Two of the world’s most repressive police forces hooked up recently to compare notes on their ongoing operations against the suspect communities in their midst.
Nine police officers from Israel last week completed a stay in the Six Counties where they were studying how the PSNI deals with what are euphemistically called “community tensions”.
Major general Amichai Shai, who is head of the Israeli police’s human resources department, said the visit to occupied Ireland was very useful, particularly in developing ideas and strategies on how to deal with what British and zionist colonialists both call “minority communities”.
The PSNI and Israeli police force’s strategies against the communities that oppose their rule are well documented.
In October 2000, a month after the beginning of the second Intifada, Israeli police shot dead 13 unarmed Palestinian demonstrators in the north of the zionist state. Over the last number of the months, the Israeli police have continued evicting Palestinian families from their homes in east Jerusalem, viciously attacking anyone who tries to document the legalised pogrom.
On October 25 this year, journalist Diala Jwaihan told the Palestinian Centre for Human Rights how Israeli police violently beat her and cut her clothing when she photographed an officer attacking Palestinian pensioners. Jawaihan suffered acute bruises to the neck and back and muscular strain as a result of the assault.
On July 13 this year, the PSNI opened fire with plastic bullets on a peaceful protest while forcing a sectarian march past the nationalist Ardoyne area of north Belfast (Ardoyne: In the Eye of a Sectarian Storm). At least 10 residents were injured during the assault, including a number of children.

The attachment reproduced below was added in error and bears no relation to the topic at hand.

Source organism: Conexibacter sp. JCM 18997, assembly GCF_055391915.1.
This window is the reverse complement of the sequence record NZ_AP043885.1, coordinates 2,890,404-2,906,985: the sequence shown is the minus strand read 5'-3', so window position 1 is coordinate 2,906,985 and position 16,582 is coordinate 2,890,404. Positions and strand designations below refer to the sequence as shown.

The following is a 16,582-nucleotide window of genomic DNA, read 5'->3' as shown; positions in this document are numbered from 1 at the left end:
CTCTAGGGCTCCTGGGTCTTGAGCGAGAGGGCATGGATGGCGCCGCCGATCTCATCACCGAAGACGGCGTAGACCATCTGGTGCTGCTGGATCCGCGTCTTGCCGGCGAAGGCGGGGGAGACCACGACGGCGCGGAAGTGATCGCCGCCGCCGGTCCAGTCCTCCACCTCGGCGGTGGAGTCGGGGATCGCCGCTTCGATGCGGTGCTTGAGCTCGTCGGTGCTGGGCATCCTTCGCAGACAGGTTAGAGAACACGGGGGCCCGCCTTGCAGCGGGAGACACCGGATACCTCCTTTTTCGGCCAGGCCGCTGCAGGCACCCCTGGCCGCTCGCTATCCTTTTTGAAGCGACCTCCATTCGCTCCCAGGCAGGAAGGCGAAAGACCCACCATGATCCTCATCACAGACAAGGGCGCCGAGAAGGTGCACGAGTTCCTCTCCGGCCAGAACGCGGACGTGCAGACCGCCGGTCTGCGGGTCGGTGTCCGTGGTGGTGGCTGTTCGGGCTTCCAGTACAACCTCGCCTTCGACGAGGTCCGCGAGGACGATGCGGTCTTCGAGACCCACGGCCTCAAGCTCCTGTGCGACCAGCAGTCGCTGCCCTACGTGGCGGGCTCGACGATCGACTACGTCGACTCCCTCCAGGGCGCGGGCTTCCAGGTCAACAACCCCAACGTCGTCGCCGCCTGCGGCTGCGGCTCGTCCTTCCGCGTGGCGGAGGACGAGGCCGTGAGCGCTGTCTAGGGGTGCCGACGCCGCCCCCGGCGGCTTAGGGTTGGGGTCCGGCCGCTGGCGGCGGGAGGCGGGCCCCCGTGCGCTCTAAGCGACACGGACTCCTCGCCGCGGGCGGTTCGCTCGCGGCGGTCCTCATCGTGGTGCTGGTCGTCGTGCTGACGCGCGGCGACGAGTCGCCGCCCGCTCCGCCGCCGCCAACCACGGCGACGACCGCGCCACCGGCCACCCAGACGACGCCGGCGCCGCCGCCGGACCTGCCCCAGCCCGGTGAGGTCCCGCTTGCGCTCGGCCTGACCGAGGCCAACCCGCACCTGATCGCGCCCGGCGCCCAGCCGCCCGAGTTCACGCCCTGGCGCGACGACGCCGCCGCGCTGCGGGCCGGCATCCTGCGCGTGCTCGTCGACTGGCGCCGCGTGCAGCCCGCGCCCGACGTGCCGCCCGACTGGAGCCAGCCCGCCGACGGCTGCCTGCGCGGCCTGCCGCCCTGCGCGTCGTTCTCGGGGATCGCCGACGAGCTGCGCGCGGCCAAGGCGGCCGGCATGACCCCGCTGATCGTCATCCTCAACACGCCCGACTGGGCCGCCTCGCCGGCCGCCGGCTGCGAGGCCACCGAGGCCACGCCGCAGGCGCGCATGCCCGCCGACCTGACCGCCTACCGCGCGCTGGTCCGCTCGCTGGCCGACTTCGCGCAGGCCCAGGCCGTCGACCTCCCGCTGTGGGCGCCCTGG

Meanwhile, at the end of last month, the PSNI stood by and watched as a unionist mob gathered outside a Portadown pub that is frequented by catholics (PSNI Facilitating Intimidation in Portadown). Three hours of violence ensued.
éirígí general secretary Breandán Mac Cionnaith said the presence of Israeli police officers in Six Counties is further proof of the PSNI’s commitment to repression in Ireland.
Mac Cionnaith said: “There could perhaps not be a more appropriate link up than that between the PSNI and the Israeli police force.
“The Six County and Israeli states have, from their inceptions, maintained regimes of apartheid and systematic terror against the nationalist and Palestinian populations. The RUC-PSNI and the Israeli police force have been at the front line of these policies.
“While the Israeli police force spends its days evicting Palestinian families from their homes in east Jerusalem and suppressing Palestinian demonstrations, the PSNI spends its time harassing nationalists and republicans with repressive legislation and firing plastic bullets at children. Both forces are notorious human rights abusers.”
Mac Cionnaith continued: “It will be worrying for the nationalist community in the Six Counties and the Palestinian population in the zionist state that there is this level of collaboration going on between the two forces. One can only imagine that the visit amounted to an exercise in ‘I’ll show you my way to crack down on dissent if you show me yours’.
“Yet again, the nationalist members of the Six County Policing Board have shown their utter inability to have any impact on policing tactics in the North. It is business as usual for the veteran human rights abusers of the RUC.
“If this visit demonstrates anything, it is that the PSNI is as wedded to the policies of repression as ever.”
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